Manual certificate management is tedious and susceptible to errors. It does not provide sufficient visibility into distributed certificates, making it difficult to identify vulnerabilities and remediate them. Renewal and provisioning certificates can also be extremely challenging as this would involve several manual checkpoints. This is where an automated certificate lifecycle management (CLM) system proves indispensable. 

An automated CLM system abstracts the complexity of certificate management and provides an easy-to-use framework for public key infrastructure (PKI) teams to perform lifecycle functions. It helps establish well-defined processes, enforce uniform policies, and standardize certificate management across the enterprise. By automating CLM, organizations can gain top-down visibility of the entire PKI, save time spent on repetitive manual processes, eliminate expiry-related security incidents, and also improve compliance. 

While PKI is built to offer strong data security, it works best when it is supported by a modern-day automated CLM solution. 

The Last Word 

Man-in-the-middle attacks are becoming increasingly popular among hackers. With digital assets exploding, there is an ocean of opportunities for hackers to use MitM tactics. Sometimes, all it takes is one weak TLS certificate to cause a big data breach. While sophisticated attacks may be too difficult to thwart, attacks such as MitM can certainly be prevented, and it starts with adopting a preventative approach and reinforcing the right security measures.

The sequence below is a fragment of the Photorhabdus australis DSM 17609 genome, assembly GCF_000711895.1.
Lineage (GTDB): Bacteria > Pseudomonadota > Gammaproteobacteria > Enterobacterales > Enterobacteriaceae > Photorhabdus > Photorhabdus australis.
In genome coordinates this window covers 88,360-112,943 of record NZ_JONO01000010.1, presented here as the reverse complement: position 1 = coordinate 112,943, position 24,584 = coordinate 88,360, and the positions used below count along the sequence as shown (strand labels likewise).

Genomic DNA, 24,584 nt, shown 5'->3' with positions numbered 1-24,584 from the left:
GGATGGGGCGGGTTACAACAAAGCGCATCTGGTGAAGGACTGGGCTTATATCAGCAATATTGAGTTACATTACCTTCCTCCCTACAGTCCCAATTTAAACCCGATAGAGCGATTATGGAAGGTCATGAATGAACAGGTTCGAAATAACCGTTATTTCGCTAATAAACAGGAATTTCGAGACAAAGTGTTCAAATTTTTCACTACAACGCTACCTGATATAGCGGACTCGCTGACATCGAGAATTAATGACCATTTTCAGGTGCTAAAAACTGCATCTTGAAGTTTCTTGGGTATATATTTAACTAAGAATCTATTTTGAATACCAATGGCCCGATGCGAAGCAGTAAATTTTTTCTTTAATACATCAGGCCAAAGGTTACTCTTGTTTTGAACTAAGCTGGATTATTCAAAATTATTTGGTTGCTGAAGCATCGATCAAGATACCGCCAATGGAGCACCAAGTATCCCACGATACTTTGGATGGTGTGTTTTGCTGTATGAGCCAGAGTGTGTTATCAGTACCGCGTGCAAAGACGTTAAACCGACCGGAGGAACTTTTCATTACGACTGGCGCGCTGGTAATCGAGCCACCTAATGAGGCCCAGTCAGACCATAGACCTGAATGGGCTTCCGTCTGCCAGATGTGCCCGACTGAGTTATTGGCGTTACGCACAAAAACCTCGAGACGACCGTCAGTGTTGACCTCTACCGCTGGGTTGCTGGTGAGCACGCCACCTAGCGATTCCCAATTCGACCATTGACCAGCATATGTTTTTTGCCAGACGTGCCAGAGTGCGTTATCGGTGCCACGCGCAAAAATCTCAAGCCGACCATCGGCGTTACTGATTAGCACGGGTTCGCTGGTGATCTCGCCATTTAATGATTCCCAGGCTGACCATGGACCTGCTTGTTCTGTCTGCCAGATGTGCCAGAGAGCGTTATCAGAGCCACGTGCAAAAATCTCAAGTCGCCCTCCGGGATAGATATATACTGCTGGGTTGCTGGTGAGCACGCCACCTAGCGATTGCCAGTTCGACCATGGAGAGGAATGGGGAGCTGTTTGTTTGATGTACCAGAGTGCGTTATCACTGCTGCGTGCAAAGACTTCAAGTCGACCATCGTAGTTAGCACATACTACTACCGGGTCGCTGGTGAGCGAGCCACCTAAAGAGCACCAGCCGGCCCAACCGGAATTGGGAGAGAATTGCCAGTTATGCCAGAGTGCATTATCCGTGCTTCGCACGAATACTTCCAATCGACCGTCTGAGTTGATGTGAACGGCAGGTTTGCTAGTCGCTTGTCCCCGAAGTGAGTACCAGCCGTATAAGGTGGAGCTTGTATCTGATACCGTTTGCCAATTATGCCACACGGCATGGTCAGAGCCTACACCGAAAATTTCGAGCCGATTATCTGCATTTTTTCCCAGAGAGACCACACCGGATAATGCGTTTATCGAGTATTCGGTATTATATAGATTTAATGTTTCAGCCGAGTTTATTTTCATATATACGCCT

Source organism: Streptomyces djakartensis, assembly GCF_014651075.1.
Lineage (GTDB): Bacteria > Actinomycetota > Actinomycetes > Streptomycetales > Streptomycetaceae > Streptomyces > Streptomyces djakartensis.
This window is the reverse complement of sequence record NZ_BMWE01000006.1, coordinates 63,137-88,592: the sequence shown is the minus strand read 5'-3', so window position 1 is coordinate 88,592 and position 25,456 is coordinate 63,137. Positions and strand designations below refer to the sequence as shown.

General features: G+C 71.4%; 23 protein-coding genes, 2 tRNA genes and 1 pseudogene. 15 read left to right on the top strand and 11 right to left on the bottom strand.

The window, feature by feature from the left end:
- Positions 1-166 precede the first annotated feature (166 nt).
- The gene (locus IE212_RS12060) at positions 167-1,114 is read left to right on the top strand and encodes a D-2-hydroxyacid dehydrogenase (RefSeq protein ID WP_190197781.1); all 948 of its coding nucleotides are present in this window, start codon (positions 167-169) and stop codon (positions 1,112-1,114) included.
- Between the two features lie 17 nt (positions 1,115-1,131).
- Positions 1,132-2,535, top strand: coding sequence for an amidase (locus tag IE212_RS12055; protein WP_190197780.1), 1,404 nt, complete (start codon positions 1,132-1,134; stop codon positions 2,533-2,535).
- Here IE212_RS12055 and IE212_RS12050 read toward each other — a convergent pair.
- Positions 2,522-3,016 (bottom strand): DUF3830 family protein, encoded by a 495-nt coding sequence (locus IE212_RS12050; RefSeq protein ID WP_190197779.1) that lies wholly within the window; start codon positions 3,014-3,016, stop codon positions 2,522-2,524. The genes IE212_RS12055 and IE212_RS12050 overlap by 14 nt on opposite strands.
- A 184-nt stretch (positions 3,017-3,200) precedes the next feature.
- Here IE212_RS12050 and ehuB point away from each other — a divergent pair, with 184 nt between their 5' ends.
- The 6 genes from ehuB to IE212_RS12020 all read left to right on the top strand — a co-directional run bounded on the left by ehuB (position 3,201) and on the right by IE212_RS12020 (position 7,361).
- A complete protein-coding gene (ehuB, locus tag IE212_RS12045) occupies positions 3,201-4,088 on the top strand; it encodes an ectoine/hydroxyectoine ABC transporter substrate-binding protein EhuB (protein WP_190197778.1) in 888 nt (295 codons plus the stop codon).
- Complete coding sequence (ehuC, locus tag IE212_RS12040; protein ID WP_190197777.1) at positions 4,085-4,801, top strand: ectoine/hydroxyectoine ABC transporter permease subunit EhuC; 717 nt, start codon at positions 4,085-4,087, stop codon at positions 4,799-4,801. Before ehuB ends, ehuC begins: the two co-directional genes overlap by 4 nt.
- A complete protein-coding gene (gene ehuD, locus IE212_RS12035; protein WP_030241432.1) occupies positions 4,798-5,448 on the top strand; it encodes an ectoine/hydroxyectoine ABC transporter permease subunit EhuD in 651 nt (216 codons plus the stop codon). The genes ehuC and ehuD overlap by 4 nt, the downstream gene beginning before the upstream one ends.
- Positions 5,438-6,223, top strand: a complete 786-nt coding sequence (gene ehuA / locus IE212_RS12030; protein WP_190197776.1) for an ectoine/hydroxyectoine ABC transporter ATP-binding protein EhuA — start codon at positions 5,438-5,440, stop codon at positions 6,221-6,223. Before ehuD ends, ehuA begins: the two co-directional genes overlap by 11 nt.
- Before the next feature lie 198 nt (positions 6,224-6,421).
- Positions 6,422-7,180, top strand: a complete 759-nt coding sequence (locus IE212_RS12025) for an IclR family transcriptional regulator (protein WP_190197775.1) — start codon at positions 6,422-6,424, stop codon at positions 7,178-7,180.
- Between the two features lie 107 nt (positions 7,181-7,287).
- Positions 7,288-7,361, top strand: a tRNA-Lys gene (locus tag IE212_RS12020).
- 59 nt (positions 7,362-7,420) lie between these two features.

Do you want to manage your machine identities better?


  • certificate lifecycle management
  • Certificate Management
  • PKI
  • PKI management
  • SSL Certificate Lifecycle Management

About the Author

Krupa Patil

Product Marketing Manager

A content creator focused on providing readers and prospective buyers with accurate, useful, and latest product information to help them make better informed decisions.